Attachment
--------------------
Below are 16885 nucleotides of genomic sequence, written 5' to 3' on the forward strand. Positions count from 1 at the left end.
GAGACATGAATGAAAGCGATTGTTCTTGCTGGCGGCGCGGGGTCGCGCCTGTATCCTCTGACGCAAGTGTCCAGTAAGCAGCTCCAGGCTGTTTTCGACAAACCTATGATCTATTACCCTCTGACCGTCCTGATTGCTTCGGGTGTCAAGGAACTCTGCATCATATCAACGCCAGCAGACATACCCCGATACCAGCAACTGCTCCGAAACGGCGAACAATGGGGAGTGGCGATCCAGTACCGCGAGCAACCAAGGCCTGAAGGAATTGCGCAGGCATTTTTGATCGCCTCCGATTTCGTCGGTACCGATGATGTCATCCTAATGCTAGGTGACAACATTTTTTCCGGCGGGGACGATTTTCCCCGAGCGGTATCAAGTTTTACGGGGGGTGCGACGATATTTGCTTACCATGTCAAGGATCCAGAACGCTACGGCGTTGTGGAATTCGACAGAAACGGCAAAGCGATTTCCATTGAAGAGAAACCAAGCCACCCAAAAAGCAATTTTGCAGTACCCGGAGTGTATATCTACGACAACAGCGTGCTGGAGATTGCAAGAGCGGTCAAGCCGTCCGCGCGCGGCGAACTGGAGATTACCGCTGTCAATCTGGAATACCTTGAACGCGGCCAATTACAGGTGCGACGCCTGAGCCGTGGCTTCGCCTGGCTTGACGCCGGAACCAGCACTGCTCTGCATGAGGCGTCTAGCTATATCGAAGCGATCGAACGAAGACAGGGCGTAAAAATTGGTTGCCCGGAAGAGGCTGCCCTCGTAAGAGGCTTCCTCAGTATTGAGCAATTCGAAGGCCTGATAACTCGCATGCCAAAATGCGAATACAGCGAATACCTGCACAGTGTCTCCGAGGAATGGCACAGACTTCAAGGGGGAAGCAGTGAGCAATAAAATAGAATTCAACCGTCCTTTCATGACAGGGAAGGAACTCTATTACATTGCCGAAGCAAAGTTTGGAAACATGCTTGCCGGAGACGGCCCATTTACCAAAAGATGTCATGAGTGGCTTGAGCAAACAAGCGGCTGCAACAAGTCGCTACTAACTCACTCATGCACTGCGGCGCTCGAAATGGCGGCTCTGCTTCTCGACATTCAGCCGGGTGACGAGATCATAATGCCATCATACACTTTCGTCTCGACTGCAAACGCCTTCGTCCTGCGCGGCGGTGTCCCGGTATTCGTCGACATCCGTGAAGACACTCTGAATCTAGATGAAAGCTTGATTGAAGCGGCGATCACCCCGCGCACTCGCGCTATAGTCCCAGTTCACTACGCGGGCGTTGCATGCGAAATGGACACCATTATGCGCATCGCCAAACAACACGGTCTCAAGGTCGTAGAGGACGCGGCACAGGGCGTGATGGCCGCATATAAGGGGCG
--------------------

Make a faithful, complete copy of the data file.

Below are 16885 nucleotides of genomic sequence, written 5' to 3' on the forward strand. Positions count from 1 at the left end.
GAGACATGAATGAAAGCGATTGTTCTTGCTGGCGGCGCGGGGTCGCGCCTGTATCCTCTGACGCAAGTGTCCAGTAAGCAGCTCCAGGCTGTTTTCGACAAACCTATGATCTATTACCCTCTGACCGTCCTGATTGCTTCGGGTGTCAAGGAACTCTGCATCATATCAACGCCAGCAGACATACCCCGATACCAGCAACTGCTCCGAAACGGCGAACAATGGGGAGTGGCGATCCAGTACCGCGAGCAACCAAGGCCTGAAGGAATTGCGCAGGCATTTTTGATCGCCTCCGATTTCGTCGGTACCGATGATGTCATCCTAATGCTAGGTGACAACATTTTTTCCGGCGGGGACGATTTTCCCCGAGCGGTATCAAGTTTTACGGGGGGTGCGACGATATTTGCTTACCATGTCAAGGATCCAGAACGCTACGGCGTTGTGGAATTCGACAGAAACGGCAAAGCGATTTCCATTGAAGAGAAACCAAGCCACCCAAAAAGCAATTTTGCAGTACCCGGAGTGTATATCTACGACAACAGCGTGCTGGAGATTGCAAGAGCGGTCAAGCCGTCCGCGCGCGGCGAACTGGAGATTACCGCTGTCAATCTGGAATACCTTGAACGCGGCCAATTACAGGTGCGACGCCTGAGCCGTGGCTTCGCCTGGCTTGACGCCGGAACCAGCACTGCTCTGCATGAGGCGTCTAGCTATATCGAAGCGATCGAACGAAGACAGGGCGTAAAAATTGGTTGCCCGGAAGAGGCTGCCCTCGTAAGAGGCTTCCTCAGTATTGAGCAATTCGAAGGCCTGATAACTCGCATGCCAAAATGCGAATACAGCGAATACCTGCACAGTGTCTCCGAGGAATGGCACAGACTTCAAGGGGGAAGCAGTGAGCAATAAAATAGAATTCAACCGTCCTTTCATGACAGGGAAGGAACTCTATTACATTGCCGAAGCAAAGTTTGGAAACATGCTTGCCGGAGACGGCCCATTTACCAAAAGATGTCATGAGTGGCTTGAGCAAACAAGCGGCTGCAACAAGTCGCTACTAACTCACTCATGCACTGCGGCGCTCGAAATGGCGGCTCTGCTTCTCGACATTCAGCCGGGTGACGAGATCATAATGCCATCATACACTTTCGTCTCGACTGCAAACGCCTTCGTCCTGCGCGGCGGTGTCCCGGTATTCGTCGACATCCGTGAAGACACTCTGAATCTAGATGAAAGCTTGATTGAAGCGGCGATCACCCCGCGCACTCGCGCTATAGTCCCAGTTCACTACGCGGGCGTTGCATGCGAAATGGACACCATTATGCGCATCGCCAAACAACACGGTCTCAAGGTCGTAGAGGACGCGGCACAGGGCGTGATGGCCGCATATAAGGGGCG